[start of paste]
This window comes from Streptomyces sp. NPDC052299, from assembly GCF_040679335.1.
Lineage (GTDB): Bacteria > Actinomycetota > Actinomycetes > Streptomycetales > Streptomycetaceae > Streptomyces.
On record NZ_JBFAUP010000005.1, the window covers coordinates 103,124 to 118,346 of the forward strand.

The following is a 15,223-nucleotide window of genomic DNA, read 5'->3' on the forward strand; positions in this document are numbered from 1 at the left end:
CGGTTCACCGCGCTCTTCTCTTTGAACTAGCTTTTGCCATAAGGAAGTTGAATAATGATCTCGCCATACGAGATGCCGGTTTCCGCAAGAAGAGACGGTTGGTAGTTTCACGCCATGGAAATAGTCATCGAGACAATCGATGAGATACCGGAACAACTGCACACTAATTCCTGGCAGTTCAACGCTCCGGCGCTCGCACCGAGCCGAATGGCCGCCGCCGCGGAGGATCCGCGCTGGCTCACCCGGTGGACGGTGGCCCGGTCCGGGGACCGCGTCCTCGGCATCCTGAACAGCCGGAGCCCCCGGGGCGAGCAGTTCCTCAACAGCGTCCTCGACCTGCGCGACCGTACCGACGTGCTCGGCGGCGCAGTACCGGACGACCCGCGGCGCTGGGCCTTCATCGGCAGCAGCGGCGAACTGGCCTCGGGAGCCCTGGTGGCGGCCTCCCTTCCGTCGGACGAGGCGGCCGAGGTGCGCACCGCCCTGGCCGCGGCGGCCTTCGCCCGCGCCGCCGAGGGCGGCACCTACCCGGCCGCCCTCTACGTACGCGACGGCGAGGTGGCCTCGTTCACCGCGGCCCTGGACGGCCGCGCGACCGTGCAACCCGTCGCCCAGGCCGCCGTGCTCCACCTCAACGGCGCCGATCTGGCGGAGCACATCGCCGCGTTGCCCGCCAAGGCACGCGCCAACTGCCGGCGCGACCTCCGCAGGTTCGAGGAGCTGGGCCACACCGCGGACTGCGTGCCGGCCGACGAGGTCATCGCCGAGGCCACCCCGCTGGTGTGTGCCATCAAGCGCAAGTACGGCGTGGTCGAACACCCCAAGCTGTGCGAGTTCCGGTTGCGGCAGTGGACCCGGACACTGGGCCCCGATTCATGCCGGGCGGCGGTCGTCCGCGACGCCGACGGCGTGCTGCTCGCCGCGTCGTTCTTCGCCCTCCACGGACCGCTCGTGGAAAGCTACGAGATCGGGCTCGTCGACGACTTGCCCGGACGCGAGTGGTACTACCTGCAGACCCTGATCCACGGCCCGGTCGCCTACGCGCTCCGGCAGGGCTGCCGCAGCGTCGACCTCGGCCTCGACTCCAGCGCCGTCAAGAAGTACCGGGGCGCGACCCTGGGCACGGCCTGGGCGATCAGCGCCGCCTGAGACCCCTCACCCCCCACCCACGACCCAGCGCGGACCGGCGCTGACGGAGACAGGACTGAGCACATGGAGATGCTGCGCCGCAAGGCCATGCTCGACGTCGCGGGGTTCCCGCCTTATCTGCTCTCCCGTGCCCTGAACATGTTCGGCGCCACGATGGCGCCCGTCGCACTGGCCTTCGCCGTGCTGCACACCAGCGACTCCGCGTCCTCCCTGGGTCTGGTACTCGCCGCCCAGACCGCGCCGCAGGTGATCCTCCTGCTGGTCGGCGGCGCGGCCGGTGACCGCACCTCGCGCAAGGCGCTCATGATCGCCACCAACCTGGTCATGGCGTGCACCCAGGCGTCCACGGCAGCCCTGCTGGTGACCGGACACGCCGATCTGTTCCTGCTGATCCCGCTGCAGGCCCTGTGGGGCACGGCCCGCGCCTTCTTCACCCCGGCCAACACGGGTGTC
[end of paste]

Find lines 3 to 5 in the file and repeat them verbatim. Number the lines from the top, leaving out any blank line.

On record NZ_JBFAUP010000005.1, the window covers coordinates 103,124 to 118,346 of the forward strand.

The following is a 15,223-nucleotide window of genomic DNA, read 5'->3' on the forward strand; positions in this document are numbered from 1 at the left end:
CGGTTCACCGCGCTCTTCTCTTTGAACTAGCTTTTGCCATAAGGAAGTTGAATAATGATCTCGCCATACGAGATGCCGGTTTCCGCAAGAAGAGACGGTTGGTAGTTTCACGCCATGGAAATAGTCATCGAGACAATCGATGAGATACCGGAACAACTGCACACTAATTCCTGGCAGTTCAACGCTCCGGCGCTCGCACCGAGCCGAATGGCCGCCGCCGCGGAGGATCCGCGCTGGCTCACCCGGTGGACGGTGGCCCGGTCCGGGGACCGCGTCCTCGGCATCCTGAACAGCCGGAGCCCCCGGGGCGAGCAGTTCCTCAACAGCGTCCTCGACCTGCGCGACCGTACCGACGTGCTCGGCGGCGCAGTACCGGACGACCCGCGGCGCTGGGCCTTCATCGGCAGCAGCGGCGAACTGGCCTCGGGAGCCCTGGTGGCGGCCTCCCTTCCGTCGGACGAGGCGGCCGAGGTGCGCACCGCCCTGGCCGCGGCGGCCTTCGCCCGCGCCGCCGAGGGCGGCACCTACCCGGCCGCCCTCTACGTACGCGACGGCGAGGTGGCCTCGTTCACCGCGGCCCTGGACGGCCGCGCGACCGTGCAACCCGTCGCCCAGGCCGCCGTGCTCCACCTCAACGGCGCCGATCTGGCGGAGCACATCGCCGCGTTGCCCGCCAAGGCACGCGCCAACTGCCGGCGCGACCTCCGCAGGTTCGAGGAGCTGGGCCACACCGCGGACTGCGTGCCGGCCGACGAGGTCATCGCCGAGGCCACCCCGCTGGTGTGTGCCATCAAGCGCAAGTACGGCGTGGTCGAACACCCCAAGCTGTGCGAGTTCCGGTTGCGGCAGTGGACCCGGACACTGGGCCCCGATTCATGCCGGGCGGCGGTCGTCCGCGACGCCGACGGCGTGCTGCTCGCCGCGTCGTTCTTCGCCCTCCACGGACCGCTCGTGGAAAGCTACGAGATCGGGCTCGTCGACGACTTGCCCGGACGCGAGTGGTACTACCTGCAGACCCTGATCCACGGCCCGGTCGCCTACGCGCTCCGGCAGGGCTGCCGCAGCGTCGACCTCGGCCTCGACTCCAGCGCCGTCAAGAAGTACCGGGGCGCGACCCTGGGCACGGCCTGGGCGATCAGCGCCGCCTGAGACCCCTCACCCCCCACCCACGACCCAGCGCGGACCGGCGCTGACGGAGACAGGACTGAGCACATGGAGATGCTGCGCCGCAAGGCCATGCTCGACGTCGCGGGGTTCCCGCCTTATCTGCTCTCCCGTGCCCTGAACATGTTCGGCGCCACGATGGCGCCCGTCGCACTGGCCTTCGCCGTGCTGCACACCAGCGACTCCGCGTCCTCCCTGGGTCTGGTACTCGCCGCCCAGACCGCGCCGCAGGTGATCCTCCTGCTGGTCGGCGGCGCGGCCGGTGACCGCACCTCGCGCAAGGCGCTCATGATCGCCACCAACCTGGTCATGGCGTGCACCCAGGCGTCCACGGCAGCCCTGCTGGTGACCGGACACGCCGATCTGTTCCTGCTGATCCCGCTGCAGGCCCTGTGGGGCACGGCCCGCGCCTTCTTCACCCCGGCCAACACGGGTGTC